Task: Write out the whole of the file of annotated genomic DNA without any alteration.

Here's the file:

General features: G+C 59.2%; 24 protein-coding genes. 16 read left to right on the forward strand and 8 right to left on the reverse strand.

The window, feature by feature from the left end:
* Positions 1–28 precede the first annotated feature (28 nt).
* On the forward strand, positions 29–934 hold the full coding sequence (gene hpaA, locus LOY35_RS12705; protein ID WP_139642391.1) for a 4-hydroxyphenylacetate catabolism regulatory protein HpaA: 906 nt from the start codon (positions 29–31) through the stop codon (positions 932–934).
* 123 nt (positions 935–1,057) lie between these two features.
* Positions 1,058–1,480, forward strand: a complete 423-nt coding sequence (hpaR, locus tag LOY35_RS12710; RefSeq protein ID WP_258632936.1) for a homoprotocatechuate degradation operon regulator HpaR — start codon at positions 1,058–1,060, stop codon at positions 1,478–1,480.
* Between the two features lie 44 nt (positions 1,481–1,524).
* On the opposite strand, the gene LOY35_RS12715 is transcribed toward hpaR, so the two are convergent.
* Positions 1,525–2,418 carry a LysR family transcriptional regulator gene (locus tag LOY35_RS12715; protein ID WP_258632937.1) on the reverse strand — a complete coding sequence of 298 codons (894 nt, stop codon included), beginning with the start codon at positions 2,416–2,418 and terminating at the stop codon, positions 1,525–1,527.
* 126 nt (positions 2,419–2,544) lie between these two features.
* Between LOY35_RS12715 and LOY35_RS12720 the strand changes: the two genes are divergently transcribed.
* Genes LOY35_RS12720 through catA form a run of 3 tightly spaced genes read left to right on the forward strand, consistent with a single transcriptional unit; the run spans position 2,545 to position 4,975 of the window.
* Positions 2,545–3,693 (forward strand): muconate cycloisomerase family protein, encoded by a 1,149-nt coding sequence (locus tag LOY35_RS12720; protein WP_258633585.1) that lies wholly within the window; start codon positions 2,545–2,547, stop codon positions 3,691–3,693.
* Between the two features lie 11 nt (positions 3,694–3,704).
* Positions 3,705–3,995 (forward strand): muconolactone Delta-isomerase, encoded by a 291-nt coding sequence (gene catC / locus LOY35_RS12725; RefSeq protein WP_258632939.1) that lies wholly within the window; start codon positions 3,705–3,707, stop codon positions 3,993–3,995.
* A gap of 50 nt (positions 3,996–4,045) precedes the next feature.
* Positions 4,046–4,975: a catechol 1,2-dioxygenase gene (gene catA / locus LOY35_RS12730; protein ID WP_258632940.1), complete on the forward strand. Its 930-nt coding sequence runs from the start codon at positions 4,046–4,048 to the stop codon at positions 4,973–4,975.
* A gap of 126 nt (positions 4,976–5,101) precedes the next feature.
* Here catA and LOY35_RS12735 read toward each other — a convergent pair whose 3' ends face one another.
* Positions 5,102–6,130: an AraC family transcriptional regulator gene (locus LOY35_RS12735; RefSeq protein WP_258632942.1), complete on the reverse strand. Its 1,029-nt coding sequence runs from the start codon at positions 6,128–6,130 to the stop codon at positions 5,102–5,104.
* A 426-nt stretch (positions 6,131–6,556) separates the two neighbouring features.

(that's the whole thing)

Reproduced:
General features: G+C 59.2%; 24 protein-coding genes. 16 read left to right on the forward strand and 8 right to left on the reverse strand.

The window, feature by feature from the left end:
* Positions 1–28 precede the first annotated feature (28 nt).
* On the forward strand, positions 29–934 hold the full coding sequence (gene hpaA, locus LOY35_RS12705; protein ID WP_139642391.1) for a 4-hydroxyphenylacetate catabolism regulatory protein HpaA: 906 nt from the start codon (positions 29–31) through the stop codon (positions 932–934).
* 123 nt (positions 935–1,057) lie between these two features.
* Positions 1,058–1,480, forward strand: a complete 423-nt coding sequence (hpaR, locus tag LOY35_RS12710; RefSeq protein ID WP_258632936.1) for a homoprotocatechuate degradation operon regulator HpaR — start codon at positions 1,058–1,060, stop codon at positions 1,478–1,480.
* Between the two features lie 44 nt (positions 1,481–1,524).
* On the opposite strand, the gene LOY35_RS12715 is transcribed toward hpaR, so the two are convergent.
* Positions 1,525–2,418 carry a LysR family transcriptional regulator gene (locus tag LOY35_RS12715; protein ID WP_258632937.1) on the reverse strand — a complete coding sequence of 298 codons (894 nt, stop codon included), beginning with the start codon at positions 2,416–2,418 and terminating at the stop codon, positions 1,525–1,527.
* 126 nt (positions 2,419–2,544) lie between these two features.
* Between LOY35_RS12715 and LOY35_RS12720 the strand changes: the two genes are divergently transcribed.
* Genes LOY35_RS12720 through catA form a run of 3 tightly spaced genes read left to right on the forward strand, consistent with a single transcriptional unit; the run spans position 2,545 to position 4,975 of the window.
* Positions 2,545–3,693 (forward strand): muconate cycloisomerase family protein, encoded by a 1,149-nt coding sequence (locus tag LOY35_RS12720; protein WP_258633585.1) that lies wholly within the window; start codon positions 2,545–2,547, stop codon positions 3,691–3,693.
* Between the two features lie 11 nt (positions 3,694–3,704).
* Positions 3,705–3,995 (forward strand): muconolactone Delta-isomerase, encoded by a 291-nt coding sequence (gene catC / locus LOY35_RS12725; RefSeq protein WP_258632939.1) that lies wholly within the window; start codon positions 3,705–3,707, stop codon positions 3,993–3,995.
* A gap of 50 nt (positions 3,996–4,045) precedes the next feature.
* Positions 4,046–4,975: a catechol 1,2-dioxygenase gene (gene catA / locus LOY35_RS12730; protein ID WP_258632940.1), complete on the forward strand. Its 930-nt coding sequence runs from the start codon at positions 4,046–4,048 to the stop codon at positions 4,973–4,975.
* A gap of 126 nt (positions 4,976–5,101) precedes the next feature.
* Here catA and LOY35_RS12735 read toward each other — a convergent pair whose 3' ends face one another.
* Positions 5,102–6,130: an AraC family transcriptional regulator gene (locus LOY35_RS12735; RefSeq protein WP_258632942.1), complete on the reverse strand. Its 1,029-nt coding sequence runs from the start codon at positions 6,128–6,130 to the stop codon at positions 5,102–5,104.
* A 426-nt stretch (positions 6,131–6,556) separates the two neighbouring features.